A Google search turns up 17 American Web sites dedicated to kabbala – a trend that owes a significant debt to Madonna, the pop star. In her recent concert tour, for instance, she wore a T-shirt with the legend “Kabbalists do it better.” In the background of the stage are Hebrew letters and the young dancers around the star wear black straps that look like tefillin. At $317 per ticket, the audience is left to guess just what it is that “kabbalists” do better.
In any event, the concerts have been getting headlines from Variety to The New York Times. But it would be a mistake to think the publicity goes only one way. The kabbala – the blend of Judaism and mysticism – gains Madonna no less publicity, perhaps, than the singer is giving kabbala. Many Jews in America are or course asking, as usual, “is it good for the Jews?”
True kabbala is far from being an exact science, but the connection between it and the “kabbala” of Madonna and the dubious characters associated with it is about the same as the connection between astrology and astronomy. Or a one American rabbi put it, like the difference between “Barney” and a prehistoric dinosaur.
The commercialization of the kabbala – “pop-kabbala” as the American press sometimes has it – is the child of an odd couple. The fashion for all things Jewish, which goes back almost 50 years, has mated with a revival of the 1960s craving for Eastern mysticism, now familiar in the art and entertainment worlds. Pop-kabbala has become one of the most popular branches of the New Age movement, along with cults devoted to Indian gurus.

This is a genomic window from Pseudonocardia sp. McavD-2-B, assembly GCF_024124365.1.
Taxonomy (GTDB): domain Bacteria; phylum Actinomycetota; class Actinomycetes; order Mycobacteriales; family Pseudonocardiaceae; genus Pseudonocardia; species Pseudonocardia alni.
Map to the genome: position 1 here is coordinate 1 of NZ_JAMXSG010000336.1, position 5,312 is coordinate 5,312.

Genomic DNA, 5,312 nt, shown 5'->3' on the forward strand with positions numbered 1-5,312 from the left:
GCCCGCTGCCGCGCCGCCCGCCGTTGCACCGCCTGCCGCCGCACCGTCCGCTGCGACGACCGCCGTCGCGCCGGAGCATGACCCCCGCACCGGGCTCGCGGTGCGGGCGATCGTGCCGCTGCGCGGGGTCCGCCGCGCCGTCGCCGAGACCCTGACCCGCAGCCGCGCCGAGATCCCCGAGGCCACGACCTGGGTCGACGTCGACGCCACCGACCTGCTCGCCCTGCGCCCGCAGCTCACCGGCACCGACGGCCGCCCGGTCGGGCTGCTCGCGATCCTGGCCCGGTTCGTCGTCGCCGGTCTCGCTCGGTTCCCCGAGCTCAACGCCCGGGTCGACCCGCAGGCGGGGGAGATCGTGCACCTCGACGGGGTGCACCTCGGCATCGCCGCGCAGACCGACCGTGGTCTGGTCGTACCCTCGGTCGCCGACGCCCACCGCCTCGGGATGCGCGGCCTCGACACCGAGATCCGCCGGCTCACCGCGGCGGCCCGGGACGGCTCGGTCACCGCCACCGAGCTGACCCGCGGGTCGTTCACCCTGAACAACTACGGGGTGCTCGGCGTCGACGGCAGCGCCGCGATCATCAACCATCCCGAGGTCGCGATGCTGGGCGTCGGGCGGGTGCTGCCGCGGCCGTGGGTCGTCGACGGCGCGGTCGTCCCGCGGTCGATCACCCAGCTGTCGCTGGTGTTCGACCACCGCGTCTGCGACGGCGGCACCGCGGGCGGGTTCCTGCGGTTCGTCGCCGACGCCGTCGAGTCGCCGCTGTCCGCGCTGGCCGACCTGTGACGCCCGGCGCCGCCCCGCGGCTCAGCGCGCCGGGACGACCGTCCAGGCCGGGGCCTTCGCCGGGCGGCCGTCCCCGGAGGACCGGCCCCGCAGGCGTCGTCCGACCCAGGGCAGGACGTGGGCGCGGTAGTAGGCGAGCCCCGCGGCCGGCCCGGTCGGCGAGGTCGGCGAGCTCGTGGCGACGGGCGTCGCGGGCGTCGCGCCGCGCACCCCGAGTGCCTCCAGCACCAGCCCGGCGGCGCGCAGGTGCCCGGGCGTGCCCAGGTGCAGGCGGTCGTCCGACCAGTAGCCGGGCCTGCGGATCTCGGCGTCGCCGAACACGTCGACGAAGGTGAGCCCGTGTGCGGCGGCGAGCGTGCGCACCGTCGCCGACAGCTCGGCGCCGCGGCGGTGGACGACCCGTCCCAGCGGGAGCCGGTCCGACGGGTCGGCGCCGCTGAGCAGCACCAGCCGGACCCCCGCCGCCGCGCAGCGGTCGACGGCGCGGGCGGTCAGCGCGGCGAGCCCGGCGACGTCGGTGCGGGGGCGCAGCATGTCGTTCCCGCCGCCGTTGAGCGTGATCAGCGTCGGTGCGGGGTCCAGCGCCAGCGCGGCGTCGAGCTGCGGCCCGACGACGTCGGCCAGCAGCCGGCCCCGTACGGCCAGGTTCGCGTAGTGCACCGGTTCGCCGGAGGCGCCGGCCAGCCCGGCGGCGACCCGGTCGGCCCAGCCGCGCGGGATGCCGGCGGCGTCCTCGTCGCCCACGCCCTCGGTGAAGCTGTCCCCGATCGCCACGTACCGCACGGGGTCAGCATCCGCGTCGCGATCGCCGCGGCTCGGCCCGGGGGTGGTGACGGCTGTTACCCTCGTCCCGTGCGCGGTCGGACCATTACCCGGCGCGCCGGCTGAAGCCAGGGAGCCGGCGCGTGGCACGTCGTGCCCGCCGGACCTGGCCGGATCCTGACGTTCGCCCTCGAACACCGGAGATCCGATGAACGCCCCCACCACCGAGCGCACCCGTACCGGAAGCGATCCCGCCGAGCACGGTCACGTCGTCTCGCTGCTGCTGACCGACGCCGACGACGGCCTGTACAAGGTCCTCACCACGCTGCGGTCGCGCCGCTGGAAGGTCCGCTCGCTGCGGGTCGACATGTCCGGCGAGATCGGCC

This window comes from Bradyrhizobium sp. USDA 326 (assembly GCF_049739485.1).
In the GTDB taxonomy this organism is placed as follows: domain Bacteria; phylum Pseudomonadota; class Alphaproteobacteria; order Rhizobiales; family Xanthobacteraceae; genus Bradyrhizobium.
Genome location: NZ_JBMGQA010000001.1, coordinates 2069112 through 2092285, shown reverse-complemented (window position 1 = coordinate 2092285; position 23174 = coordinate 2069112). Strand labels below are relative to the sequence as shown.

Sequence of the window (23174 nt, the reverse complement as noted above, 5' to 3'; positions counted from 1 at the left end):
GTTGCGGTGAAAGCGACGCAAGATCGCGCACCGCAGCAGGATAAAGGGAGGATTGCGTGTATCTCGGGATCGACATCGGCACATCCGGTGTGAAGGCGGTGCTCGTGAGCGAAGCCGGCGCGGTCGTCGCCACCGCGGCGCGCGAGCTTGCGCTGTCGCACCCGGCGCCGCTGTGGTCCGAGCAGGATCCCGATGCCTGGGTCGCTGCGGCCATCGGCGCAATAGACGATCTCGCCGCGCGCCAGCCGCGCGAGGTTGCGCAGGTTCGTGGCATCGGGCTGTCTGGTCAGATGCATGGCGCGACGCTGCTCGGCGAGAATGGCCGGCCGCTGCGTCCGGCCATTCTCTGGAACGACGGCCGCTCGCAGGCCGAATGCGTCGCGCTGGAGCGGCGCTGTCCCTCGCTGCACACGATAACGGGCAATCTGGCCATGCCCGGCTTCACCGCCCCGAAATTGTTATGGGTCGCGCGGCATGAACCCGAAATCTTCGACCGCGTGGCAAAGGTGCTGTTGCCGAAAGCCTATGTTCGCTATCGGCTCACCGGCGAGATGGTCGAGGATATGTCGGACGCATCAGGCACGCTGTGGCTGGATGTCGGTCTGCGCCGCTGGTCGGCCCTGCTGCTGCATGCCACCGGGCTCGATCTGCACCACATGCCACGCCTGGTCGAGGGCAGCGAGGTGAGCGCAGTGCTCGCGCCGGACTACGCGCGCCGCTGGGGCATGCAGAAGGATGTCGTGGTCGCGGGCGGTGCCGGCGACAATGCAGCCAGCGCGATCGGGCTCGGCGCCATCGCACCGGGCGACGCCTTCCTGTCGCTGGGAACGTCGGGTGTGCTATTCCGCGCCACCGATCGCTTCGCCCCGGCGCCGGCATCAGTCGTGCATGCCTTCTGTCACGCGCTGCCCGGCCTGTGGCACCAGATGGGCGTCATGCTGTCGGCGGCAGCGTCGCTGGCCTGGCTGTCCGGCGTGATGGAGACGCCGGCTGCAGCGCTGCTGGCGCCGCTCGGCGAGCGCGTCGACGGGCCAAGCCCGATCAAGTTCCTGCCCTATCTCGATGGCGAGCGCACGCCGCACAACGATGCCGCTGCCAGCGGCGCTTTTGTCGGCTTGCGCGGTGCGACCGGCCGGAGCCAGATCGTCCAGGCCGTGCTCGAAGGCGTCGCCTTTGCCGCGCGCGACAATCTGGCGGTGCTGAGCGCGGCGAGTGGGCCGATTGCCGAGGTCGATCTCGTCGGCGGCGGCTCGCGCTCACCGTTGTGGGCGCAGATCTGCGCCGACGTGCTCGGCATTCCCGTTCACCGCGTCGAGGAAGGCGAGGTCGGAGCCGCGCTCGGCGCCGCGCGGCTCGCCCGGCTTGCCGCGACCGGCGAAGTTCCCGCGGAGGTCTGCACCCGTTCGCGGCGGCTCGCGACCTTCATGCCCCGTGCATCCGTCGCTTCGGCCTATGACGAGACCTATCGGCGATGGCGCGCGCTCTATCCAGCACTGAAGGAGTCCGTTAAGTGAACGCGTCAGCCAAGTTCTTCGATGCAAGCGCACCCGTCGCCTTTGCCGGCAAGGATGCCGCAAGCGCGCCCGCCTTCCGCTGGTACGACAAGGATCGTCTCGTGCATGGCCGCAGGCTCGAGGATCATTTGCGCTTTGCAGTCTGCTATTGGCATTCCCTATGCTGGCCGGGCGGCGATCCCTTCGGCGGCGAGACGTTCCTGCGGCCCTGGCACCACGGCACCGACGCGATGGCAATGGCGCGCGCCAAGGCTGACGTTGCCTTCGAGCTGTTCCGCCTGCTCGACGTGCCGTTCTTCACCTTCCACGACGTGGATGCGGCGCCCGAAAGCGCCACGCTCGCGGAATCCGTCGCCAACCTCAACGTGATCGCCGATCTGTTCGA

The Jewish branch began to evolve in the last 20 years of the previous century when Rabbi Philip Berg – a former insurance agent named Feivel Gruberger – founded “The Kabbalah Centre” in Hollywood for anyone who wanted to join, Jew or non-Jew, and went on to establish branches throughout the United States, and beyond. But the glory years of the movement only started when it began to enlist well-known followers from the film and music world.
Berg had “married into the business” by marrying the niece of the founder of the network. He went on to have eight children and founded somewhere between 50 (according to The New York Times) and 100 (according to the Jewish press) branches.
At these branches, they not only “teach kabbala” a la Rabbi Berg, but also help believers buy essential “kabbala ritual objects,” mainly to ward off the evil eye. There’s a candle that helps “soothe away anxiety over unrealistic expectations” ($20 a piece), “profound and progressive books” that impart spiritual knowledge and “authentic” books of the Zohar at tens to hundreds of times the price in an ordinary Jewish bookstore.
There is a box of white powder that cleanses the atmosphere of the house, going for only ten bucks. A bottle of mineral water that contains “the wisdom of generations” can be had for $15.
A polo shirt with “kabbala letters” is priced at $26-80. The best seller is a red string – the indispensable adornment for the wrist of every believing man and woman, for $26. According to recently released data, the annual income of The Kabbalah Centre is $5.5 million and its assets are estimated at $14.5 million. Madonna’s spokeswoman recently announced that Madonna had changed her name. Madonna – the holy virgin, the mother of Jesus – would henceforth be known as Esther, but only in her own heart. Other famous hassids of the movement include Demi Moore, Roseanne Barr, Britney Spears, Mike Tyson, Barbra Streisand, and old-time convert Elizabeth Taylor.